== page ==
The many faces of climate change denial
September 1, 2011 § 3 Comments
In popular parlance ‘denial’ can refer to anything from the barefaced lies of a politician to the psychobabble of checklists that tell you whether you are ‘in denial’ about any number of personal ills. Understanding climate change denial means unravelling both psychological and sociological meanings of the term.
The view from psychoanalysis
Psychoanalysis is specific. Freud’s concept of denial – usually translated as ‘disavowal’ – refers to a state of simultaneously knowing and not knowing that something is true. ‘My father is dead.’ ‘My father is not dead – he will be at the station as usual to meet me.’ If it is maintained more than briefly, this is a serious psychological condition that detaches the sufferer from any shared reality with others. Nonetheless, this sense that something is both known and not known describes public responses to climate change rather well. Rather than talk simply about denial however it may be useful to explore the many different defences people can use to protect themselves from psychological discomfort and pain.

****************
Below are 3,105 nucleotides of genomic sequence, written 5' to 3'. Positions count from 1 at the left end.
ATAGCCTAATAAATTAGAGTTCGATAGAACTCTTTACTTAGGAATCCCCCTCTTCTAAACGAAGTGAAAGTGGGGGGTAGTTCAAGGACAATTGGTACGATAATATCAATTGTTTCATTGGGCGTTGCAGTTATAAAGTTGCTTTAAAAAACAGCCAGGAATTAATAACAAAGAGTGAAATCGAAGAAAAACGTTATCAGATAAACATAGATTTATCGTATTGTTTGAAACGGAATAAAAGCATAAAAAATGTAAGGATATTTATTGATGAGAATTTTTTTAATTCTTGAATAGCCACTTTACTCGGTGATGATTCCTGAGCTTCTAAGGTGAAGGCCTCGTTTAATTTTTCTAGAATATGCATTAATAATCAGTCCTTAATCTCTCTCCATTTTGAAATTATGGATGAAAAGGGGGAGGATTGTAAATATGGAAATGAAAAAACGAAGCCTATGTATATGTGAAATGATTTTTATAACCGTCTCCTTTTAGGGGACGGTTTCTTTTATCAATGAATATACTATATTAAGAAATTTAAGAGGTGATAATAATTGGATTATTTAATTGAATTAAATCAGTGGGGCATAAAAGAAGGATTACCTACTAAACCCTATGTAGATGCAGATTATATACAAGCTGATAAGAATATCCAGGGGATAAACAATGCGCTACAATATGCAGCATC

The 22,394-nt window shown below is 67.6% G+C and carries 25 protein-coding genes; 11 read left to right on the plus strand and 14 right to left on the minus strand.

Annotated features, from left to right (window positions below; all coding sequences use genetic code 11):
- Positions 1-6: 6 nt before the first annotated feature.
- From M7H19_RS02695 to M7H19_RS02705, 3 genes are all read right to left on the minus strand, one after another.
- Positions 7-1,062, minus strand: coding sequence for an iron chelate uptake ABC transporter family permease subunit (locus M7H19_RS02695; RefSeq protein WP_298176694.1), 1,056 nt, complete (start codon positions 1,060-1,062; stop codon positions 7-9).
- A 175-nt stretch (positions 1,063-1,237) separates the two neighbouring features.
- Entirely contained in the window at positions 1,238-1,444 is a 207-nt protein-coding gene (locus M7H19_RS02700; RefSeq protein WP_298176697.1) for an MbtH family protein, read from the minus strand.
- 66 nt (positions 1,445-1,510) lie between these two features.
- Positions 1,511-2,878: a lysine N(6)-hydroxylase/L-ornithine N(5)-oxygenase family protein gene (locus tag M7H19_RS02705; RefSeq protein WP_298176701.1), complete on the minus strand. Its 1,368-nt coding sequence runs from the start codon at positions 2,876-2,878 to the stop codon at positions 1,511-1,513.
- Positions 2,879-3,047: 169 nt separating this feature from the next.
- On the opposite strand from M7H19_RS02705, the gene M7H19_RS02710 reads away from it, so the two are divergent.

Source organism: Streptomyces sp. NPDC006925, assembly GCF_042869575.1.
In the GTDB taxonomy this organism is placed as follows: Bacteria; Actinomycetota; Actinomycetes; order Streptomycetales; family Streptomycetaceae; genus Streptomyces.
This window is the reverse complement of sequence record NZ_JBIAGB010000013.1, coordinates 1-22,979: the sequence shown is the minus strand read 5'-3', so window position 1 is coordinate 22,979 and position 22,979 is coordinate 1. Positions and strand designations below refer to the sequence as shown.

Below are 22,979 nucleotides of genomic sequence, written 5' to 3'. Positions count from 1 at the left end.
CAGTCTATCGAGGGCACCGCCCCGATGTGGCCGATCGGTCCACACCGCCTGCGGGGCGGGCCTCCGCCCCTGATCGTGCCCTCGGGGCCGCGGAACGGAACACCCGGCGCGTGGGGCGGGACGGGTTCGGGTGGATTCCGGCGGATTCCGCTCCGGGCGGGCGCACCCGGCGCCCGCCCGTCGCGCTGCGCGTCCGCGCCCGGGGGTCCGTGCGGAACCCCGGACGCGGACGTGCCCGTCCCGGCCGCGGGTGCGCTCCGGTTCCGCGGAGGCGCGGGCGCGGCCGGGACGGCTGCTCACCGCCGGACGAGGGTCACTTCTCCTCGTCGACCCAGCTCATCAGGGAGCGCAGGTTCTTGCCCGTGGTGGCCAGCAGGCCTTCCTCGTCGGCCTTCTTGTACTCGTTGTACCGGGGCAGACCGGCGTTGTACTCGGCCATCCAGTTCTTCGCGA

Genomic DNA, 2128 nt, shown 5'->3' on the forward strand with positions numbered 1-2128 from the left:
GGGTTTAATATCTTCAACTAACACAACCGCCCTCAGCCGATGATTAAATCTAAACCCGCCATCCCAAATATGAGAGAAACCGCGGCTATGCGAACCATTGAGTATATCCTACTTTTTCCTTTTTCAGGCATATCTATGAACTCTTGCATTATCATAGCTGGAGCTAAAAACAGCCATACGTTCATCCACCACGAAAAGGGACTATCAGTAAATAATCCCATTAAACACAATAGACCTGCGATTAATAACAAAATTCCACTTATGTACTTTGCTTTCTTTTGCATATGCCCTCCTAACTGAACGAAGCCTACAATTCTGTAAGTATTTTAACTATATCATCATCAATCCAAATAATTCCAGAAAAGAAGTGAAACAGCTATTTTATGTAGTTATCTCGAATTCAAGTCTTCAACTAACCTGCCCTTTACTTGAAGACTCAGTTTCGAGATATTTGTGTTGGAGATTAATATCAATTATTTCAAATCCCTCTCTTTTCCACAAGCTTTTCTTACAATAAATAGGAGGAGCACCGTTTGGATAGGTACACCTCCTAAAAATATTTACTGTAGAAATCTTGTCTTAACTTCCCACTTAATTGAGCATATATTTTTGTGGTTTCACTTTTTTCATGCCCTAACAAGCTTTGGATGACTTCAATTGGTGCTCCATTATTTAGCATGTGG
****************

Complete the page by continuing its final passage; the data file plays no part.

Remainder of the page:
Many forms of defence
There are many ways of not thinking and not feeling or of failing to take in an uncomfortable truth. For example:
Disturbing knowledge may be :
- pushed beneath the surface -“Let’s talk about something nicer.” (suppression)
- banished more deeply – “I don’t know what you’re talking about” – where it may re-emerge in the form of a symptom (repression).
- stripped of its significance “I don’t think it will affect me/it’s not as important as x/it isn’t urgent “(negation)
- locked in a separate compartment of the mind “I try not to think about it/I keep that for work.” (isolation/compartmentalisation)
The troubled person may:
- Shift blame elsewhere “Government should act/It’s the fault of the Chinese/What are you doing anyway?” (projection)
- Retreat to a stance of helplessness “It’s too difficult for me/I don’t understand it/I’m powerless to help.” (regression)
- Idealise their own or their group’s motives and actions “I do my recycling/The UK’s at the forefront/We’re a nation of gardeners.” (idealisation)